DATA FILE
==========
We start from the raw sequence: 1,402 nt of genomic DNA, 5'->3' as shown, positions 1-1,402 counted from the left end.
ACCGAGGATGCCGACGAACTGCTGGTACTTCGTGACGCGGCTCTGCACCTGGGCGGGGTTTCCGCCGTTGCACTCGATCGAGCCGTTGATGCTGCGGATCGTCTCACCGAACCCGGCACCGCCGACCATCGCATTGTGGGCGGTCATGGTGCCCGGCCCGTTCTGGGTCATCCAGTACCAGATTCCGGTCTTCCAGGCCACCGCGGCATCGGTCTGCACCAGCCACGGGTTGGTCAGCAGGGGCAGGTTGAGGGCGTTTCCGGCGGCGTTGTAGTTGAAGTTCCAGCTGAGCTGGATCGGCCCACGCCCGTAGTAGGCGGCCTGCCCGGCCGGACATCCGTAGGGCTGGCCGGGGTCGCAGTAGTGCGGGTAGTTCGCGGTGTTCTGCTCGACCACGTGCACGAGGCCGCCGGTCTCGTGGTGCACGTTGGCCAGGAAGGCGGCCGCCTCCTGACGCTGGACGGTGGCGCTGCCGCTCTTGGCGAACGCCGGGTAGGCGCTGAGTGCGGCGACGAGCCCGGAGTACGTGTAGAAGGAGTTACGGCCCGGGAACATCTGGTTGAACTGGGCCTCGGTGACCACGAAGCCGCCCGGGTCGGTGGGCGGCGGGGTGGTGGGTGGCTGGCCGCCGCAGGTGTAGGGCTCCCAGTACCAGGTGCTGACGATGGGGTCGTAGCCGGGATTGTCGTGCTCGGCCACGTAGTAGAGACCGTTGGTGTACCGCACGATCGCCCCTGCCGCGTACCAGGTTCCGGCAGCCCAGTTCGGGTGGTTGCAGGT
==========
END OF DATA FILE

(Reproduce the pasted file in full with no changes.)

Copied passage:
We start from the raw sequence: 1,402 nt of genomic DNA, 5'->3' as shown, positions 1-1,402 counted from the left end.
ACCGAGGATGCCGACGAACTGCTGGTACTTCGTGACGCGGCTCTGCACCTGGGCGGGGTTTCCGCCGTTGCACTCGATCGAGCCGTTGATGCTGCGGATCGTCTCACCGAACCCGGCACCGCCGACCATCGCATTGTGGGCGGTCATGGTGCCCGGCCCGTTCTGGGTCATCCAGTACCAGATTCCGGTCTTCCAGGCCACCGCGGCATCGGTCTGCACCAGCCACGGGTTGGTCAGCAGGGGCAGGTTGAGGGCGTTTCCGGCGGCGTTGTAGTTGAAGTTCCAGCTGAGCTGGATCGGCCCACGCCCGTAGTAGGCGGCCTGCCCGGCCGGACATCCGTAGGGCTGGCCGGGGTCGCAGTAGTGCGGGTAGTTCGCGGTGTTCTGCTCGACCACGTGCACGAGGCCGCCGGTCTCGTGGTGCACGTTGGCCAGGAAGGCGGCCGCCTCCTGACGCTGGACGGTGGCGCTGCCGCTCTTGGCGAACGCCGGGTAGGCGCTGAGTGCGGCGACGAGCCCGGAGTACGTGTAGAAGGAGTTACGGCCCGGGAACATCTGGTTGAACTGGGCCTCGGTGACCACGAAGCCGCCCGGGTCGGTGGGCGGCGGGGTGGTGGGTGGCTGGCCGCCGCAGGTGTAGGGCTCCCAGTACCAGGTGCTGACGATGGGGTCGTAGCCGGGATTGTCGTGCTCGGCCACGTAGTAGAGACCGTTGGTGTACCGCACGATCGCCCCTGCCGCGTACCAGGTTCCGGCAGCCCAGTTCGGGTGGTTGCAGGT